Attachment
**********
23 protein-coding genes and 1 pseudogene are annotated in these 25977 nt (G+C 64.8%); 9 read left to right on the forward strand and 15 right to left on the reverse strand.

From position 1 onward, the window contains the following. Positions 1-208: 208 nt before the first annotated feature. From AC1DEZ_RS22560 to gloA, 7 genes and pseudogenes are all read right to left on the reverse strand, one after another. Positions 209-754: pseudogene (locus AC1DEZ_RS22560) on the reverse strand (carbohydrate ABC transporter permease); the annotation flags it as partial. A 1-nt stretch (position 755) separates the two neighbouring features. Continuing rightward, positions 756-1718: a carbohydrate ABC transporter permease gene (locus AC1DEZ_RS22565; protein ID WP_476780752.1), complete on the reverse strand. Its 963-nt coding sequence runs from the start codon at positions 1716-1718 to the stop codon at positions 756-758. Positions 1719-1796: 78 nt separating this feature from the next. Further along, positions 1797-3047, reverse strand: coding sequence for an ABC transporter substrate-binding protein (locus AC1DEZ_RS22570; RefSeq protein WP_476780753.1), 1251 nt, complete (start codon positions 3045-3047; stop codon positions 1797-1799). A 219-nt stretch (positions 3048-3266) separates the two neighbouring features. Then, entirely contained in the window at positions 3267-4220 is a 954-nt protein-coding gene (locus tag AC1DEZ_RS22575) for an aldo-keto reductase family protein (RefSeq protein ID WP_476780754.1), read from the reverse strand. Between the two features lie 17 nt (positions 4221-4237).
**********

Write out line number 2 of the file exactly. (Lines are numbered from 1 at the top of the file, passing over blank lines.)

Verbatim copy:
From position 1 onward, the window contains the following. Positions 1-208: 208 nt before the first annotated feature. From AC1DEZ_RS22560 to gloA, 7 genes and pseudogenes are all read right to left on the reverse strand, one after another. Positions 209-754: pseudogene (locus AC1DEZ_RS22560) on the reverse strand (carbohydrate ABC transporter permease); the annotation flags it as partial. A 1-nt stretch (position 755) separates the two neighbouring features. Continuing rightward, positions 756-1718: a carbohydrate ABC transporter permease gene (locus AC1DEZ_RS22565; protein ID WP_476780752.1), complete on the reverse strand. Its 963-nt coding sequence runs from the start codon at positions 1716-1718 to the stop codon at positions 756-758. Positions 1719-1796: 78 nt separating this feature from the next. Further along, positions 1797-3047, reverse strand: coding sequence for an ABC transporter substrate-binding protein (locus AC1DEZ_RS22570; RefSeq protein WP_476780753.1), 1251 nt, complete (start codon positions 3045-3047; stop codon positions 1797-1799). A 219-nt stretch (positions 3048-3266) separates the two neighbouring features. Then, entirely contained in the window at positions 3267-4220 is a 954-nt protein-coding gene (locus tag AC1DEZ_RS22575) for an aldo-keto reductase family protein (RefSeq protein ID WP_476780754.1), read from the reverse strand. Between the two features lie 17 nt (positions 4221-4237).